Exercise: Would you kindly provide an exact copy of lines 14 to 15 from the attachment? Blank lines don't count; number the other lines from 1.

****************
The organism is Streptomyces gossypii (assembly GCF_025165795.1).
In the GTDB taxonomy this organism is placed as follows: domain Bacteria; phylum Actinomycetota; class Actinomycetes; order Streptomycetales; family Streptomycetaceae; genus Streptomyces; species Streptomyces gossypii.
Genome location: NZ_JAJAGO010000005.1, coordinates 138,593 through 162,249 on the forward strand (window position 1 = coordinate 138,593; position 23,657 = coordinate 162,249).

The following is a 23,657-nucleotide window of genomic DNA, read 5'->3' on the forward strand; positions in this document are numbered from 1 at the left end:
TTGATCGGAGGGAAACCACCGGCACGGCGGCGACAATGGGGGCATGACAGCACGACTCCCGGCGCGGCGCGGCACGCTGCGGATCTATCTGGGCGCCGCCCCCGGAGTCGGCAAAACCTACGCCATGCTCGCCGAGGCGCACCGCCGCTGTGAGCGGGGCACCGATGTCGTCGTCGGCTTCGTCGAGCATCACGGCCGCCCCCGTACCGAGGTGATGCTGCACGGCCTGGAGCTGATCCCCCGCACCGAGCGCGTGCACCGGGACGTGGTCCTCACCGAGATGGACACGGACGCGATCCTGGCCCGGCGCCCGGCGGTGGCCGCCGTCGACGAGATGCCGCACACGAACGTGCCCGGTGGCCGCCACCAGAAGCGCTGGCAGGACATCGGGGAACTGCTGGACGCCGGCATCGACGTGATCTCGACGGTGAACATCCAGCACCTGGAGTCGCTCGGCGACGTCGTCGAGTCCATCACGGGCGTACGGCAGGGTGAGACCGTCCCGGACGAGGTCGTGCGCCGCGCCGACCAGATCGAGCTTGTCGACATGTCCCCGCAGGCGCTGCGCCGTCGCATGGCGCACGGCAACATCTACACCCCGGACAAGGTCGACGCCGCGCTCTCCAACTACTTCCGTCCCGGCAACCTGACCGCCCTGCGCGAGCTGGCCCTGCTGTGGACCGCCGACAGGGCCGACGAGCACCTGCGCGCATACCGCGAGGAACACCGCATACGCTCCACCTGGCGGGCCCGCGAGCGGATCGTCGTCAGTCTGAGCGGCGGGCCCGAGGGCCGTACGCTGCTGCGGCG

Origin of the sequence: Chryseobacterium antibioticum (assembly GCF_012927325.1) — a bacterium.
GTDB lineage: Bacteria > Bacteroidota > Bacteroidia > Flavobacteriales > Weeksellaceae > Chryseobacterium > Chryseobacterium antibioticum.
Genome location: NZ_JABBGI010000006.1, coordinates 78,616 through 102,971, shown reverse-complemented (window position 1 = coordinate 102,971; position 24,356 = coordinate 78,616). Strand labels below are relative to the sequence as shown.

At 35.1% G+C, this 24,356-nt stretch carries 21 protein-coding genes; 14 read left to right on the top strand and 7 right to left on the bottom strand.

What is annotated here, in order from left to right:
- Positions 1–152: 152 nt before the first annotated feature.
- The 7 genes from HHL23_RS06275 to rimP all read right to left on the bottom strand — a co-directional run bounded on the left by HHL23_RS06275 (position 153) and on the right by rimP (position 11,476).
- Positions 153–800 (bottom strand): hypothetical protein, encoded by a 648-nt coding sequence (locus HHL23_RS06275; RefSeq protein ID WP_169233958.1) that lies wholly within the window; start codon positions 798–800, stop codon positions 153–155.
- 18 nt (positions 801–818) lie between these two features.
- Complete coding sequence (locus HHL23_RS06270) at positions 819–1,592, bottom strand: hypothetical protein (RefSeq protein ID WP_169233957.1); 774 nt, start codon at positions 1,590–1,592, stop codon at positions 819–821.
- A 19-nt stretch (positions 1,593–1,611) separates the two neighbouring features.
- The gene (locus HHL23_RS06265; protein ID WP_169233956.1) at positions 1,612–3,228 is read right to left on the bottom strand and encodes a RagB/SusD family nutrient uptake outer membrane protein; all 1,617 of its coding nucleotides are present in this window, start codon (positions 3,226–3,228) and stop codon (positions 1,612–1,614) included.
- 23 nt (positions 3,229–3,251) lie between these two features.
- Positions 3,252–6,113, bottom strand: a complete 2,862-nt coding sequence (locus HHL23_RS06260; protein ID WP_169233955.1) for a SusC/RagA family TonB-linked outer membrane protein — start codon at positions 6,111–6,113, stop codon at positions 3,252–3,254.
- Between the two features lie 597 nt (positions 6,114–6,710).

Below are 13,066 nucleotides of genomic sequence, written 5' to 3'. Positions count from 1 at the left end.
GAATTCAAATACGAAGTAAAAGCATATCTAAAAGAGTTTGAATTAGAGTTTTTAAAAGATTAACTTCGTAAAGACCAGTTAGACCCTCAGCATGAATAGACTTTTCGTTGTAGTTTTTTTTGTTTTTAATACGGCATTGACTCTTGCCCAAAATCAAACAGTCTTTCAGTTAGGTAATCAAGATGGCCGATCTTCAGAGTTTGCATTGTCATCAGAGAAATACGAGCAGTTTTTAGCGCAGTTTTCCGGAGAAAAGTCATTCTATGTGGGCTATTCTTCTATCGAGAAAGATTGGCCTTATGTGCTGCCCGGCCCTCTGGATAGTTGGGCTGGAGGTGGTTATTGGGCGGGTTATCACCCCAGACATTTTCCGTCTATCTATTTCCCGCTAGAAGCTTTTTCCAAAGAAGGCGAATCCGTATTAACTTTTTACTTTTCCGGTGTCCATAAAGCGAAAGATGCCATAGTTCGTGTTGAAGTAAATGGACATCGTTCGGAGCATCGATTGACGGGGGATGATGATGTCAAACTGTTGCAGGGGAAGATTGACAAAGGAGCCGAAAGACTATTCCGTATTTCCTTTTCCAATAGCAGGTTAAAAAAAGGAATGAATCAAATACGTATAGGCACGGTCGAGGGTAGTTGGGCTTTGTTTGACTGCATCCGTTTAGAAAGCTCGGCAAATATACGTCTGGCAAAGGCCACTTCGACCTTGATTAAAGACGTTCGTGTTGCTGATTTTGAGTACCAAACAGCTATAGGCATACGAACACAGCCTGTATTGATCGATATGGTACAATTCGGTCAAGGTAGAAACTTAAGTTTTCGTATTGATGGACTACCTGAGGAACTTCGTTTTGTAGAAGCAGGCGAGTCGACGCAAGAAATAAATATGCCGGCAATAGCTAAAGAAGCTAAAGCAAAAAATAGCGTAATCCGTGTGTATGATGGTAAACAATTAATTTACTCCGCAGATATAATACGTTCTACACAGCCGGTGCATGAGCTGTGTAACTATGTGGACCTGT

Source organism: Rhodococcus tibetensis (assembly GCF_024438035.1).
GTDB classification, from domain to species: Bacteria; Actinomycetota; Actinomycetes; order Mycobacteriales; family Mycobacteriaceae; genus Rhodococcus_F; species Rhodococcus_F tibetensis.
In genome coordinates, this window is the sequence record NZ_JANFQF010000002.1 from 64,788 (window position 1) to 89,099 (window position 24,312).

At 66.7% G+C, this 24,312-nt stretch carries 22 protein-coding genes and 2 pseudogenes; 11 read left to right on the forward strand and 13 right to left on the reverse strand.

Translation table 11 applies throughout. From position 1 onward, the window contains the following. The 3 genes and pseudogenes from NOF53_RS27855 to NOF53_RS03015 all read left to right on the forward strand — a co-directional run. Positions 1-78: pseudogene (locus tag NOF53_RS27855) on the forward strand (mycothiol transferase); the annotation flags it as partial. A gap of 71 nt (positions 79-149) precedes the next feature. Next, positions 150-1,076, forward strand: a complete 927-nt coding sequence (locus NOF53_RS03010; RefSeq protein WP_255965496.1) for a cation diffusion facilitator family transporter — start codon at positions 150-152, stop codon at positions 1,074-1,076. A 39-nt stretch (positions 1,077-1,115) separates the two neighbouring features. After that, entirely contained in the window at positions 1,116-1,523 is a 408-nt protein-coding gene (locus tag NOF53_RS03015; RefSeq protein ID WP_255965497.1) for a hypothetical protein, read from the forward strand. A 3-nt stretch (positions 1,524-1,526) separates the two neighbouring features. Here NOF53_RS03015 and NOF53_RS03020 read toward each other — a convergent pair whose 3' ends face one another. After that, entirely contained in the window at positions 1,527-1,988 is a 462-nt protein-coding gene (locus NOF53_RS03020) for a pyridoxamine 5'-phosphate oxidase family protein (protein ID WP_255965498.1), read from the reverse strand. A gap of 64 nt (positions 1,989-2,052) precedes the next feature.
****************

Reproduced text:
- 18 nt (positions 801–818) lie between these two features.
- Complete coding sequence (locus HHL23_RS06270) at positions 819–1,592, bottom strand: hypothetical protein (RefSeq protein ID WP_169233957.1); 774 nt, start codon at positions 1,590–1,592, stop codon at positions 819–821.